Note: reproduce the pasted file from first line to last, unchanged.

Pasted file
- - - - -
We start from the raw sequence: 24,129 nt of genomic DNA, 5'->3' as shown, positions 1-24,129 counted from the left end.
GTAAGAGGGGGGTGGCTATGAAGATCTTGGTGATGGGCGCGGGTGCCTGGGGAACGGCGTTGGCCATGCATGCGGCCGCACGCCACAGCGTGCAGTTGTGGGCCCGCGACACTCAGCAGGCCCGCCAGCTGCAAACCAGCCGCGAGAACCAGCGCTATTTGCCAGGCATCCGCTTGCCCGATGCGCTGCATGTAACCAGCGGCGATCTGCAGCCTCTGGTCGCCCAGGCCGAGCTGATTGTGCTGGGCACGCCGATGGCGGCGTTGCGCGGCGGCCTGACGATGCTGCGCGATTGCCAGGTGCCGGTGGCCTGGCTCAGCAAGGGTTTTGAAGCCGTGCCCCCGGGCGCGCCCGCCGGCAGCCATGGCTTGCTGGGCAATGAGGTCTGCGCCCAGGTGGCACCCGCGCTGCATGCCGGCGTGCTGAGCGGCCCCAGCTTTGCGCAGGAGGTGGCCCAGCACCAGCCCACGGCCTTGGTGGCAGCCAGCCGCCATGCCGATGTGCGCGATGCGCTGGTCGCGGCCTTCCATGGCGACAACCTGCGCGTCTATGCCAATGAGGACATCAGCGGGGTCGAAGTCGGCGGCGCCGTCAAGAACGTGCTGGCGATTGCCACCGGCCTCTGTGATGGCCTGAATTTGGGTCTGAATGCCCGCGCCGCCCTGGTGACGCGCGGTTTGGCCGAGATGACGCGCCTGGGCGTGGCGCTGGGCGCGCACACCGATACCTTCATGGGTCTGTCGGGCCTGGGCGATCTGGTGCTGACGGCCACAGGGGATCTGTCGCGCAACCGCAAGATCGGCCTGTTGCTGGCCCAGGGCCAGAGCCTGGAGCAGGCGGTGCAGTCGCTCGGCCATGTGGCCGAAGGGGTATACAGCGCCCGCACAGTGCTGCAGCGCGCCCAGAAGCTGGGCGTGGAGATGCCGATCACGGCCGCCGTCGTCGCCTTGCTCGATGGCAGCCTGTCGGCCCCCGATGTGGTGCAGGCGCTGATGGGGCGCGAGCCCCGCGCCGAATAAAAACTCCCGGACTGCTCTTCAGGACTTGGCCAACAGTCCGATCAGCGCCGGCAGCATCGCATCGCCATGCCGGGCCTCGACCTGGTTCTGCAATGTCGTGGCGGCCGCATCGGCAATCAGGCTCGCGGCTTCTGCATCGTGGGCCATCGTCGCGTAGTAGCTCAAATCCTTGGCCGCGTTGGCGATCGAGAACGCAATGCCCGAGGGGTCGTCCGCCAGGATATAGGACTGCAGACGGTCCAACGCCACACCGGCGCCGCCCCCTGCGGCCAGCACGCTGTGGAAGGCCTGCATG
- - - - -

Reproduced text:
We start from the raw sequence: 24,129 nt of genomic DNA, 5'->3' as shown, positions 1-24,129 counted from the left end.
GTAAGAGGGGGGTGGCTATGAAGATCTTGGTGATGGGCGCGGGTGCCTGGGGAACGGCGTTGGCCATGCATGCGGCCGCACGCCACAGCGTGCAGTTGTGGGCCCGCGACACTCAGCAGGCCCGCCAGCTGCAAACCAGCCGCGAGAACCAGCGCTATTTGCCAGGCATCCGCTTGCCCGATGCGCTGCATGTAACCAGCGGCGATCTGCAGCCTCTGGTCGCCCAGGCCGAGCTGATTGTGCTGGGCACGCCGATGGCGGCGTTGCGCGGCGGCCTGACGATGCTGCGCGATTGCCAGGTGCCGGTGGCCTGGCTCAGCAAGGGTTTTGAAGCCGTGCCCCCGGGCGCGCCCGCCGGCAGCCATGGCTTGCTGGGCAATGAGGTCTGCGCCCAGGTGGCACCCGCGCTGCATGCCGGCGTGCTGAGCGGCCCCAGCTTTGCGCAGGAGGTGGCCCAGCACCAGCCCACGGCCTTGGTGGCAGCCAGCCGCCATGCCGATGTGCGCGATGCGCTGGTCGCGGCCTTCCATGGCGACAACCTGCGCGTCTATGCCAATGAGGACATCAGCGGGGTCGAAGTCGGCGGCGCCGTCAAGAACGTGCTGGCGATTGCCACCGGCCTCTGTGATGGCCTGAATTTGGGTCTGAATGCCCGCGCCGCCCTGGTGACGCGCGGTTTGGCCGAGATGACGCGCCTGGGCGTGGCGCTGGGCGCGCACACCGATACCTTCATGGGTCTGTCGGGCCTGGGCGATCTGGTGCTGACGGCCACAGGGGATCTGTCGCGCAACCGCAAGATCGGCCTGTTGCTGGCCCAGGGCCAGAGCCTGGAGCAGGCGGTGCAGTCGCTCGGCCATGTGGCCGAAGGGGTATACAGCGCCCGCACAGTGCTGCAGCGCGCCCAGAAGCTGGGCGTGGAGATGCCGATCACGGCCGCCGTCGTCGCCTTGCTCGATGGCAGCCTGTCGGCCCCCGATGTGGTGCAGGCGCTGATGGGGCGCGAGCCCCGCGCCGAATAAAAACTCCCGGACTGCTCTTCAGGACTTGGCCAACAGTCCGATCAGCGCCGGCAGCATCGCATCGCCATGCCGGGCCTCGACCTGGTTCTGCAATGTCGTGGCGGCCGCATCGGCAATCAGGCTCGCGGCTTCTGCATCGTGGGCCATCGTCGCGTAGTAGCTCAAATCCTTGGCCGCGTTGGCGATCGAGAACGCAATGCCCGAGGGGTCGTCCGCCAGGATATAGGACTGCAGACGGTCCAACGCCACACCGGCGCCGCCCCCTGCGGCCAGCACGCTGTGGAAGGCCTGCATG